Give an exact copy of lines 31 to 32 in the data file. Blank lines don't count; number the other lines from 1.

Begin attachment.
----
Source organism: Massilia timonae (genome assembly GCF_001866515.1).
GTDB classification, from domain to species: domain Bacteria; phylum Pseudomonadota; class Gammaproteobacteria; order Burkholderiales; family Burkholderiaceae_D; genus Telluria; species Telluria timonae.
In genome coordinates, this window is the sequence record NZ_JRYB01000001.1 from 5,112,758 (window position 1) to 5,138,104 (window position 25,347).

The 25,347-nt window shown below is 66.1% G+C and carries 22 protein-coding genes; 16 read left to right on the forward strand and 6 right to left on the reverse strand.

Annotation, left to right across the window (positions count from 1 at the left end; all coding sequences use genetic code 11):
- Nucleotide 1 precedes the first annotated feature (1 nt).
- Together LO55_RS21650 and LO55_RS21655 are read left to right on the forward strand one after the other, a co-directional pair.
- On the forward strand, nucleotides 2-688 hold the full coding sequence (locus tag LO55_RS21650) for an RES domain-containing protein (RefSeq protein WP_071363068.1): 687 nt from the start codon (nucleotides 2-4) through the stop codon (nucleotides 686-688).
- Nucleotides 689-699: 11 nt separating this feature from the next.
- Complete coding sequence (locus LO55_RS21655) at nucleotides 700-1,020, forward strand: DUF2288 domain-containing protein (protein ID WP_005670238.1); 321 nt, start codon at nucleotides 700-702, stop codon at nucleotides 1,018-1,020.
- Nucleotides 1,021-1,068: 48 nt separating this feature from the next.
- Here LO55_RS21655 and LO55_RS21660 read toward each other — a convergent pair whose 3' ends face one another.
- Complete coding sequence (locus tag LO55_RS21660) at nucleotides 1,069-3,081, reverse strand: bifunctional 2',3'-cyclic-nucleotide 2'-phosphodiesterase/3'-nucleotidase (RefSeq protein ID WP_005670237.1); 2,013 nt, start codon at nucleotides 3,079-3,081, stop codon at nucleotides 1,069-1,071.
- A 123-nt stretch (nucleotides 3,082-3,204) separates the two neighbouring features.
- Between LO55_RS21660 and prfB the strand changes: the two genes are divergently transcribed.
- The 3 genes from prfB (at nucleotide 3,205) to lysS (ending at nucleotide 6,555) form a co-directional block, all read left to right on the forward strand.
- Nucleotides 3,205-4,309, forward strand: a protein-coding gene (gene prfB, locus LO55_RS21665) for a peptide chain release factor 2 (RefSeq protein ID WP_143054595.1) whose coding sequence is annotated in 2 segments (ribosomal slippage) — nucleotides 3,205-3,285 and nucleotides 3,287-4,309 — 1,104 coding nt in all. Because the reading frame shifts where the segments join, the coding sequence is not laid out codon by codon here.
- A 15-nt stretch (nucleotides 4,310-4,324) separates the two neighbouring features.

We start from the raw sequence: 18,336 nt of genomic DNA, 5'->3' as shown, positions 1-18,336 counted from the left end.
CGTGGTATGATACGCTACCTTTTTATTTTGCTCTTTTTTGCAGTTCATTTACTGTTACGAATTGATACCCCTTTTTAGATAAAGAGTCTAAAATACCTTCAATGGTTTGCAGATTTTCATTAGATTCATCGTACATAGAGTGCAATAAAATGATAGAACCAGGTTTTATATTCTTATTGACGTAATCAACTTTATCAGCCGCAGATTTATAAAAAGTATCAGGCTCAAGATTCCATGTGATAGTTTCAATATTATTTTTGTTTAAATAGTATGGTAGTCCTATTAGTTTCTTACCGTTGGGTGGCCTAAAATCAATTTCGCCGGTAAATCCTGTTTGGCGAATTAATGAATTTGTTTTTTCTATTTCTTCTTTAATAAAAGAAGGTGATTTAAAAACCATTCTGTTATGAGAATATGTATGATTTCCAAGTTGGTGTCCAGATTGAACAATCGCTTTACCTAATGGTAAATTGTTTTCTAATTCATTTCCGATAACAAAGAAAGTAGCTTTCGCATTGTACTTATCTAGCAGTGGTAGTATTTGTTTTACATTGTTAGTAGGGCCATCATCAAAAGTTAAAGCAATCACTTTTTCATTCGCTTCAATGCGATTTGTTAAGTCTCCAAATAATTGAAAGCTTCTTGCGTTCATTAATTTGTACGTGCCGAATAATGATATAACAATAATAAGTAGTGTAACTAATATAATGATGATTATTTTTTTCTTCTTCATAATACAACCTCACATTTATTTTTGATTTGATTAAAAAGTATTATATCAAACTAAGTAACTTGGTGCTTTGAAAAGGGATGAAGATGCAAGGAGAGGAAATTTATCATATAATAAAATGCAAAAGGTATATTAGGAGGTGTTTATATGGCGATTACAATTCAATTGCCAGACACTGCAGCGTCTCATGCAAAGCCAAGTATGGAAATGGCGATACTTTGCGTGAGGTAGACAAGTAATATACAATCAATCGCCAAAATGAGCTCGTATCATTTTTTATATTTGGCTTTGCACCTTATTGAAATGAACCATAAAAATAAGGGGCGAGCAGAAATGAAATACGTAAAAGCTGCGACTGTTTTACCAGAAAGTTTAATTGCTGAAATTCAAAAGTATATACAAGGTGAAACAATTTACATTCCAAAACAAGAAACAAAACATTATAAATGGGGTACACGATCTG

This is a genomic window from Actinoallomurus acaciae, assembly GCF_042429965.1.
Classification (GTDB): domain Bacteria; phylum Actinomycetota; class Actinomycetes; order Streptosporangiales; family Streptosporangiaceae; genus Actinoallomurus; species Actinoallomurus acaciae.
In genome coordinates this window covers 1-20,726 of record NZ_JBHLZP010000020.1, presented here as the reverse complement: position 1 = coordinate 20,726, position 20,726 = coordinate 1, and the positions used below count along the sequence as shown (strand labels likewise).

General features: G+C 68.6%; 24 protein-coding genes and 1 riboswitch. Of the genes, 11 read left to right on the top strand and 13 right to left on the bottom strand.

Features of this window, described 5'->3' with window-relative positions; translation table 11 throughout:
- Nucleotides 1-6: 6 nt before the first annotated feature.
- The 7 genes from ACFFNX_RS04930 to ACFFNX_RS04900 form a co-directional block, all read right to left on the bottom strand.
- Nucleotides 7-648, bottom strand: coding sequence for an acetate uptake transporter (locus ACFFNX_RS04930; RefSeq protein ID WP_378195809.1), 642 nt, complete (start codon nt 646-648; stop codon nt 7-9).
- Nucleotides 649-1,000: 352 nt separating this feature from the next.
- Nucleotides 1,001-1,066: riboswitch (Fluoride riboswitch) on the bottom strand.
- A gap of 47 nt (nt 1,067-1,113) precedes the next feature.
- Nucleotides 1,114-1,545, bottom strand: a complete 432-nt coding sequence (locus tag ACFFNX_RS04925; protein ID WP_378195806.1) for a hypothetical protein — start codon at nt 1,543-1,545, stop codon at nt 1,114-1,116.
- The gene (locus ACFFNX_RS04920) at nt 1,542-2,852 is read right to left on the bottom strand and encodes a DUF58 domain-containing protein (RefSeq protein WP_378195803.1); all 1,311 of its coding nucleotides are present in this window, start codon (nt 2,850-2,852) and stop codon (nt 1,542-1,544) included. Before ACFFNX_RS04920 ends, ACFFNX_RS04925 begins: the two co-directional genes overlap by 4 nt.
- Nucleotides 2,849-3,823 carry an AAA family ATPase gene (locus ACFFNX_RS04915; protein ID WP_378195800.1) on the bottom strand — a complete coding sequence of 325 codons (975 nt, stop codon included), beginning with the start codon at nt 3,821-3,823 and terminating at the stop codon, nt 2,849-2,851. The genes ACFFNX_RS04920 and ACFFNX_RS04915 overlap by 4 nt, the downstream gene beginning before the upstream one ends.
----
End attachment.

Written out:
- A gap of 47 nt (nt 1,067-1,113) precedes the next feature.
- Nucleotides 1,114-1,545, bottom strand: a complete 432-nt coding sequence (locus tag ACFFNX_RS04925; protein ID WP_378195806.1) for a hypothetical protein — start codon at nt 1,543-1,545, stop codon at nt 1,114-1,116.